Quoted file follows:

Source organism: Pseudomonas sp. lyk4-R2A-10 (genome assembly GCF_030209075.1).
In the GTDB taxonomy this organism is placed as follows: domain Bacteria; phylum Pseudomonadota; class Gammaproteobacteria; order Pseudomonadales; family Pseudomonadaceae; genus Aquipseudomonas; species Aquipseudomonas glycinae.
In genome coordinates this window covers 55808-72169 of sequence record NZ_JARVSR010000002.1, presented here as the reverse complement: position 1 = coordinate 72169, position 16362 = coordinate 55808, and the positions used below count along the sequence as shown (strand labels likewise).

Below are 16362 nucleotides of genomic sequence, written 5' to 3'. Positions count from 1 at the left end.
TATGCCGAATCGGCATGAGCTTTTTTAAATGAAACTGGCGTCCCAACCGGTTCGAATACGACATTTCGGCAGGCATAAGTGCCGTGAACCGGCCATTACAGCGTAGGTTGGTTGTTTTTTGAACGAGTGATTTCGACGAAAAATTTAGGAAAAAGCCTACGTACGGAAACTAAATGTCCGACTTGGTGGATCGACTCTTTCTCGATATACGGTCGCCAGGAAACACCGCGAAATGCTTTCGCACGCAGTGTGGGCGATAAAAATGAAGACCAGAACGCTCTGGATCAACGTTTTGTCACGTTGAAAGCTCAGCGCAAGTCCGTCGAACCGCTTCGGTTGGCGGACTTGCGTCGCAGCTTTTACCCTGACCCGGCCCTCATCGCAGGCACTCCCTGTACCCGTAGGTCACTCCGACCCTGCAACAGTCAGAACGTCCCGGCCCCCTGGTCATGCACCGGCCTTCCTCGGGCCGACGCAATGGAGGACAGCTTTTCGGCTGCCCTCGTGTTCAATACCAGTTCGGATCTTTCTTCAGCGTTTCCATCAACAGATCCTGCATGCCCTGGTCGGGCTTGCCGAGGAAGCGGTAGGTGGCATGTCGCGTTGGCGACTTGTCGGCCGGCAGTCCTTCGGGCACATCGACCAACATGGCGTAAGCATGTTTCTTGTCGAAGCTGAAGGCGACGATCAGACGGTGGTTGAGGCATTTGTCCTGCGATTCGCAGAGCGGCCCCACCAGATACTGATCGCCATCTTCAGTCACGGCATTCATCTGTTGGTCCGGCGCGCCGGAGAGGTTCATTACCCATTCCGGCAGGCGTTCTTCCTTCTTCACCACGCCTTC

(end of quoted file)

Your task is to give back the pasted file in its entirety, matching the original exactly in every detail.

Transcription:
Source organism: Pseudomonas sp. lyk4-R2A-10 (genome assembly GCF_030209075.1).
In the GTDB taxonomy this organism is placed as follows: domain Bacteria; phylum Pseudomonadota; class Gammaproteobacteria; order Pseudomonadales; family Pseudomonadaceae; genus Aquipseudomonas; species Aquipseudomonas glycinae.
In genome coordinates this window covers 55808-72169 of sequence record NZ_JARVSR010000002.1, presented here as the reverse complement: position 1 = coordinate 72169, position 16362 = coordinate 55808, and the positions used below count along the sequence as shown (strand labels likewise).

Below are 16362 nucleotides of genomic sequence, written 5' to 3'. Positions count from 1 at the left end.
TATGCCGAATCGGCATGAGCTTTTTTAAATGAAACTGGCGTCCCAACCGGTTCGAATACGACATTTCGGCAGGCATAAGTGCCGTGAACCGGCCATTACAGCGTAGGTTGGTTGTTTTTTGAACGAGTGATTTCGACGAAAAATTTAGGAAAAAGCCTACGTACGGAAACTAAATGTCCGACTTGGTGGATCGACTCTTTCTCGATATACGGTCGCCAGGAAACACCGCGAAATGCTTTCGCACGCAGTGTGGGCGATAAAAATGAAGACCAGAACGCTCTGGATCAACGTTTTGTCACGTTGAAAGCTCAGCGCAAGTCCGTCGAACCGCTTCGGTTGGCGGACTTGCGTCGCAGCTTTTACCCTGACCCGGCCCTCATCGCAGGCACTCCCTGTACCCGTAGGTCACTCCGACCCTGCAACAGTCAGAACGTCCCGGCCCCCTGGTCATGCACCGGCCTTCCTCGGGCCGACGCAATGGAGGACAGCTTTTCGGCTGCCCTCGTGTTCAATACCAGTTCGGATCTTTCTTCAGCGTTTCCATCAACAGATCCTGCATGCCCTGGTCGGGCTTGCCGAGGAAGCGGTAGGTGGCATGTCGCGTTGGCGACTTGTCGGCCGGCAGTCCTTCGGGCACATCGACCAACATGGCGTAAGCATGTTTCTTGTCGAAGCTGAAGGCGACGATCAGACGGTGGTTGAGGCATTTGTCCTGCGATTCGCAGAGCGGCCCCACCAGATACTGATCGCCATCTTCAGTCACGGCATTCATCTGTTGGTCCGGCGCGCCGGAGAGGTTCATTACCCATTCCGGCAGGCGTTCTTCCTTCTTCACCACGCCTTC